The local gym around the corner advertises that if you join, you get a half-price subscription for six months! “Wow! Such a great deal,” you say to yourself. Even if you are not really a gym-going person, holiday season is coming and you already know you’re going to feel guilty about over-eating. So this is a great deal: you will pay half price, go 5 times a week for six months to work off those extra calories and then cancel the subscription. Perfect plan! You enroll for the gym online and you even end up going to exercise.
At least, at first, until your motivation fades and you find yourself going less and less often. After six months, you’re not even thinking about going to the gym anymore — but you still don’t cancel the subscription! It’s hard, it takes time, and it takes energy. So, you keep paying for a subscription you don’t use — and now that the deal has expired you’re even paying full price, just because you don’t want to expend effort. That is the magic of defaults: they’re very effective at leveraging our aversion to extra effort.
Understanding the power of defaults, co-authors Johnson and Goldstein (2003) designed a study1 aimed at promoting organ donation. At any given time, hundreds or thousands of people will be waiting for suitable (and life-saving!) organ donations. As such, it is important for policy-makers to understand the main factors that determine donation rates. The first factors that may come to mind are a person’s religion or her economic and educational status. Yet, reviewing the empirical evidence, these factors failed to explain differences in organ donation rates between countries and localities. Thinking outside the box, the authors wondered how countries’ default policies toward organ donation — i.e., whether people are automatically listed as organ donors with an option to opt-out, or vice versa — might affect propensity to donate. Thus, the present study was designed.
Specifically, the study aimed to answer the following question: can a change in the default policy for organ donation in a country increase the number of people who actually donate? In many countries (including the US), the default option is for people not to donate their organs — though they may change this default by actively choosing to donate. If this were reversed, and, by default, people were enlisted to donate their organs unless they explicitly opted out, would that increase the number of donations vis-à-vis the alternative system?
Methodology: To study the effect of defaults on donation agreements, the researchers looked at the real donation rates in European countries with either opt-in or opt-out default regimes.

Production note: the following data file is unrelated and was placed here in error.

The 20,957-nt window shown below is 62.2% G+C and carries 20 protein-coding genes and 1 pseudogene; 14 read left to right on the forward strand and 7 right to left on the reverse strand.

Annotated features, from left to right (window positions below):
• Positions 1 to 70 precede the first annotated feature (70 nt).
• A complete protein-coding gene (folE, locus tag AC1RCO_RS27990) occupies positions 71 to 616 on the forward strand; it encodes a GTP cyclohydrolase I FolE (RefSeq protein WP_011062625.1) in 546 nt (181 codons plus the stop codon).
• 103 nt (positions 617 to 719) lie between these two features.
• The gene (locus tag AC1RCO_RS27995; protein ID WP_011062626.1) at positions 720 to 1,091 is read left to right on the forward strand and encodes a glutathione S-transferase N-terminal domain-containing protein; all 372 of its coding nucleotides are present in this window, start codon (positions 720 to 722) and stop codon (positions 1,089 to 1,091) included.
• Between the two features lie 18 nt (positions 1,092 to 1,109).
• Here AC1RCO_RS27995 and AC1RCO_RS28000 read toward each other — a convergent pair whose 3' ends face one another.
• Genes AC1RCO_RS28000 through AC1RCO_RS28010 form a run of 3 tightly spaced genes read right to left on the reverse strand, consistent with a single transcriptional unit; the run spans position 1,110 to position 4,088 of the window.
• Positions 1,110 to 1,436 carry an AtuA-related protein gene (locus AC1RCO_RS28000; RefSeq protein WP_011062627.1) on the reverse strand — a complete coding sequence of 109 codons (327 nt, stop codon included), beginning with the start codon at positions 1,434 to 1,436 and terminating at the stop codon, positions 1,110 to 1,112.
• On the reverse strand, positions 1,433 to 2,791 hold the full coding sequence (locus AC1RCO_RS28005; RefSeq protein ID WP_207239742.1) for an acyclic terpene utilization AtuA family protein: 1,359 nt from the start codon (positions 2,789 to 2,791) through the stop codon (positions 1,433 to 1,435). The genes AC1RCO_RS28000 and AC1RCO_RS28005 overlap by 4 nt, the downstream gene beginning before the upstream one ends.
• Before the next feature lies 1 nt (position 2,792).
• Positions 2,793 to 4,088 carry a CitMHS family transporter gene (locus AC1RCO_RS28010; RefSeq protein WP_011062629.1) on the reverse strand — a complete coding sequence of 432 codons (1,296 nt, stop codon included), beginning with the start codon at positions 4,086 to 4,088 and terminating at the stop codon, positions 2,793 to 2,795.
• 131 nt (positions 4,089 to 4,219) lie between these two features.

Results: The below depicts real donation rates in European countries depending on their policy:
As can be seen in the above graph, in European countries where opt-out was the default, almost everyone consented to donate their organs. Conversely, in opt-in countries, the agreement rate is about 5 times lower.
Recall that previous research failed to identify personal factors that could explain variation in donation rates. By comparison, defaults offer a powerful explanation for disparities in propensity to donate. Defaults have a huge influence on behavior, and setting a default wisely really can save lives.
Legacy: After about 17 years, the results of this study still hold. Beyond simple inertia, others have noted how defaults frame our understanding of the options at hand.2 People tend to consider the default policy as a type of norm. Accordingly, opting out of organ donation not only requires effort, it carries a negative perception — in a society where it is common for citizens to participate in a selfless, meaningful deed, I am explicitly stating (even if only privately, to myself) that I won’t be as altruistic as those around me.
Takeaway: When it comes to designing policy, decision-makers need to be mindful of how default settings create a path of least resistance, one that is likely to have a powerful influence on people’s choices. Opting for a different path requires people to overcome their inertia, and also to oppose what may be viewed as a societal norm. Defaults must, therefore, be selected wisely, with a mind toward achieving the best societal outcome. Of course, in so doing, every effort must be made to ensure that opting out of that default (whatever it is) is made as easy and smooth as possible. The result of such a design is a more efficient system that helps society achieve its collective goals while still retaining individuals’ rights to decide for themselves.
Behavioral Science, Democratized
We make 35,000 decisions each day, often in environments that aren’t conducive to making sound choices.
At TDL, we work with organizations in the public and private sectors—from new startups, to governments, to established players like the Gates Foundation—to debias decision-making and create better outcomes for everyone.
1. Johnson, Eric, and Daniel Goldstein. “Do Defaults Save Lives?” Science 302, no. 5649 (2003): 1338-39.
2. Davidai, S., Gilovich, T., & Ross, L. D. (2012). The meaning of default options for potential organ donors. Proceedings of the National Academy of Sciences, 109(38), 15201-15205.
About the Author
Maral Yeganeh Doost had finished her Ph.D. in neuroscience and currently, she is a post-doctoral fellow at Montreal Neurological Institute of Mcgill University. Her research is about motivation and its role in human actions in both healthy and stroke survivors. Her studies aim to quantify the extent of incentive effect on the performance of behavioral tasks. Maral is interested in harnessing the principles of behavioral economics in public policy to improve public health among Canadians.